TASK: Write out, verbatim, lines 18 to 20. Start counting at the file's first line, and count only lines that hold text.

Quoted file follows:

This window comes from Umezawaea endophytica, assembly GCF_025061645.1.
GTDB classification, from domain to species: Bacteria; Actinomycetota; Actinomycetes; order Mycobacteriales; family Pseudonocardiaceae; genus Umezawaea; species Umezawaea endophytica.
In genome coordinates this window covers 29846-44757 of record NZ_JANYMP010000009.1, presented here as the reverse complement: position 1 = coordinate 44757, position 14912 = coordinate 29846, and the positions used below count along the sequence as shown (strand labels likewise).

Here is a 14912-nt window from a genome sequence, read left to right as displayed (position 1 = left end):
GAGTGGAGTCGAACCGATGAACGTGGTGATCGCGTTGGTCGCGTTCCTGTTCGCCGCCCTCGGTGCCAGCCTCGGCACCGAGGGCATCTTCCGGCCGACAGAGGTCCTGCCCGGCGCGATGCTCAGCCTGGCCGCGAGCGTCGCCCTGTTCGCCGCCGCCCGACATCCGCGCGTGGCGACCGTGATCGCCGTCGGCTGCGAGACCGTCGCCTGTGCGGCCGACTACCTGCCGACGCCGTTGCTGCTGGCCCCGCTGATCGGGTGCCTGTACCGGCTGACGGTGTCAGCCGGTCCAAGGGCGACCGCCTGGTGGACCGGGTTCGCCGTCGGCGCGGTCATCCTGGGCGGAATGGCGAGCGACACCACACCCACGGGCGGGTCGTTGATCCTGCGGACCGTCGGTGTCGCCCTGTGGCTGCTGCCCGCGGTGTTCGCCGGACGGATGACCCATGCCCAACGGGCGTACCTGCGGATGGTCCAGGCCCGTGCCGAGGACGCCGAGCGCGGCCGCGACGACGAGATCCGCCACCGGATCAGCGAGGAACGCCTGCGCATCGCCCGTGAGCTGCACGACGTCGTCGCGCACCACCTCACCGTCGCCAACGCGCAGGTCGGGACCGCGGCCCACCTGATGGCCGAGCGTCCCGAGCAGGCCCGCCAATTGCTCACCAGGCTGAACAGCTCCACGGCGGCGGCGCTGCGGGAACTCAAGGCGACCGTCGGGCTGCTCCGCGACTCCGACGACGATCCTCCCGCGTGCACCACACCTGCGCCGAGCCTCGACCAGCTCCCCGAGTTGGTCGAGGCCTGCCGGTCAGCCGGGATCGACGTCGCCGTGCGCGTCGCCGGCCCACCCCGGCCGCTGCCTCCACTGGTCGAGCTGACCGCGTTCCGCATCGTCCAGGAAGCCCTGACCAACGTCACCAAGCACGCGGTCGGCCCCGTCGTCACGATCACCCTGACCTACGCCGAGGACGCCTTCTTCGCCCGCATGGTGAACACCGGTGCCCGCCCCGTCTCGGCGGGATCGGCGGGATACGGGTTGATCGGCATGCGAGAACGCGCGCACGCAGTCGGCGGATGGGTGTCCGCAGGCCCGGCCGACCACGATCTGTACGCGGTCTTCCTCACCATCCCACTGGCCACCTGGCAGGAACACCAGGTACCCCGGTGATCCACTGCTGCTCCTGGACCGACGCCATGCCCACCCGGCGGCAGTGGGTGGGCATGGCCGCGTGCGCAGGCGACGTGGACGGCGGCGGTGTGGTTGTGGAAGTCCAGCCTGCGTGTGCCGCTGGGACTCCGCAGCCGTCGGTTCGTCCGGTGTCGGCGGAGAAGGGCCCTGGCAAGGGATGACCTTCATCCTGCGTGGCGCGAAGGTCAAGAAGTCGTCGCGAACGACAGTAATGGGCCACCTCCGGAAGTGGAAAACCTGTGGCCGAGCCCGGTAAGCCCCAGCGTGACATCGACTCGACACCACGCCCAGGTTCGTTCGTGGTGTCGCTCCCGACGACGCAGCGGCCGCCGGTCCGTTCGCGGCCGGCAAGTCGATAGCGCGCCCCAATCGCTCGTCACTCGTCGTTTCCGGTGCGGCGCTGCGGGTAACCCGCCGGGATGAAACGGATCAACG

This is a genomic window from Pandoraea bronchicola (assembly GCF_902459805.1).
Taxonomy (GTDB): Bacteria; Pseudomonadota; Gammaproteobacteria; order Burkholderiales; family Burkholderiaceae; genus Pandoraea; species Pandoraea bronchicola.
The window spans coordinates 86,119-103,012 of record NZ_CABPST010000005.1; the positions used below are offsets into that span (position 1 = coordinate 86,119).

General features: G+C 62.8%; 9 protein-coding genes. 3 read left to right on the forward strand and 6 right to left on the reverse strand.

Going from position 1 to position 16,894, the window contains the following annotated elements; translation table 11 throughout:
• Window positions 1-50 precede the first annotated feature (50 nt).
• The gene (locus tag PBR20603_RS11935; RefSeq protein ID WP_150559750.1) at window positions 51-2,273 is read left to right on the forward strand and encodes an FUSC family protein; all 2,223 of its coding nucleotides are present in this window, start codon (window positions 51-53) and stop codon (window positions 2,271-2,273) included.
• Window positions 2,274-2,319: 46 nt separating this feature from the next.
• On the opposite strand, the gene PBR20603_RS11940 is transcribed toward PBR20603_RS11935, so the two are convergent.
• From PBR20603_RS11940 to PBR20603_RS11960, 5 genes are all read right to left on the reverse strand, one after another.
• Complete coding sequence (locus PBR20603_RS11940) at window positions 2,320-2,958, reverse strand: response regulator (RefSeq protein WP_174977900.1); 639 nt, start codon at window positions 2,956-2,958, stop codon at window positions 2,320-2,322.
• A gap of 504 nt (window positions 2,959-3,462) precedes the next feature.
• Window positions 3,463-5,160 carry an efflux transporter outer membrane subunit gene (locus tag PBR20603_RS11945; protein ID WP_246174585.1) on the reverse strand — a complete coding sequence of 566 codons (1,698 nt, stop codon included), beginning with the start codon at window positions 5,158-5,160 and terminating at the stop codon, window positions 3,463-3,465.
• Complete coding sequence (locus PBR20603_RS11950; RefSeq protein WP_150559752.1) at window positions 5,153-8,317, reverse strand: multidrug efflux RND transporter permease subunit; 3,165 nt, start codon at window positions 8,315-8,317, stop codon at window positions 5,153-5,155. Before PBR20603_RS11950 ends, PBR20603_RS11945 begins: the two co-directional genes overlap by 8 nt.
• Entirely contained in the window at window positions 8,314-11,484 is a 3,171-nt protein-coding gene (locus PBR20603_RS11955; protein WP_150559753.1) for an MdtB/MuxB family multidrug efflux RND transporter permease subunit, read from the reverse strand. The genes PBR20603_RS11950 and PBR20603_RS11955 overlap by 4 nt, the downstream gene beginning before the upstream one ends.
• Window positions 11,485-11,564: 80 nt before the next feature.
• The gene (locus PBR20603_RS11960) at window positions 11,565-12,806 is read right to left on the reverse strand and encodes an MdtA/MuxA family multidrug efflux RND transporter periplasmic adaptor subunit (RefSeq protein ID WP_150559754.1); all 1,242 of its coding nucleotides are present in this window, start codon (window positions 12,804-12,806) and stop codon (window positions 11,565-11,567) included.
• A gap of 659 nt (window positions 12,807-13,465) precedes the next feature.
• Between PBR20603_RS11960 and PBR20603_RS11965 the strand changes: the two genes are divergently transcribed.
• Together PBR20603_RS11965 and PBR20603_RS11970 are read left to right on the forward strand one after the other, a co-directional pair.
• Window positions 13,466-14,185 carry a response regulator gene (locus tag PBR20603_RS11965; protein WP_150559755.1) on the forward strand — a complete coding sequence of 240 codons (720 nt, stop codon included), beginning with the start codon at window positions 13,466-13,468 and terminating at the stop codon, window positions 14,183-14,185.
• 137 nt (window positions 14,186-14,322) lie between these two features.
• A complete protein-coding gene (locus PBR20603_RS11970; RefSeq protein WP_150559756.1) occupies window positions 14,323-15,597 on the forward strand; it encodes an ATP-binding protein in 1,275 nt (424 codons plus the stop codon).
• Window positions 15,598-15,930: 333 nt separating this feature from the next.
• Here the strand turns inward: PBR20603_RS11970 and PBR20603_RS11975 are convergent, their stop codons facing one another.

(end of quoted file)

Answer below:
• Window positions 3,463-5,160 carry an efflux transporter outer membrane subunit gene (locus tag PBR20603_RS11945; protein ID WP_246174585.1) on the reverse strand — a complete coding sequence of 566 codons (1,698 nt, stop codon included), beginning with the start codon at window positions 5,158-5,160 and terminating at the stop codon, window positions 3,463-3,465.
• Complete coding sequence (locus PBR20603_RS11950; RefSeq protein WP_150559752.1) at window positions 5,153-8,317, reverse strand: multidrug efflux RND transporter permease subunit; 3,165 nt, start codon at window positions 8,315-8,317, stop codon at window positions 5,153-5,155. Before PBR20603_RS11950 ends, PBR20603_RS11945 begins: the two co-directional genes overlap by 8 nt.
• Entirely contained in the window at window positions 8,314-11,484 is a 3,171-nt protein-coding gene (locus PBR20603_RS11955; protein WP_150559753.1) for an MdtB/MuxB family multidrug efflux RND transporter permease subunit, read from the reverse strand. The genes PBR20603_RS11950 and PBR20603_RS11955 overlap by 4 nt, the downstream gene beginning before the upstream one ends.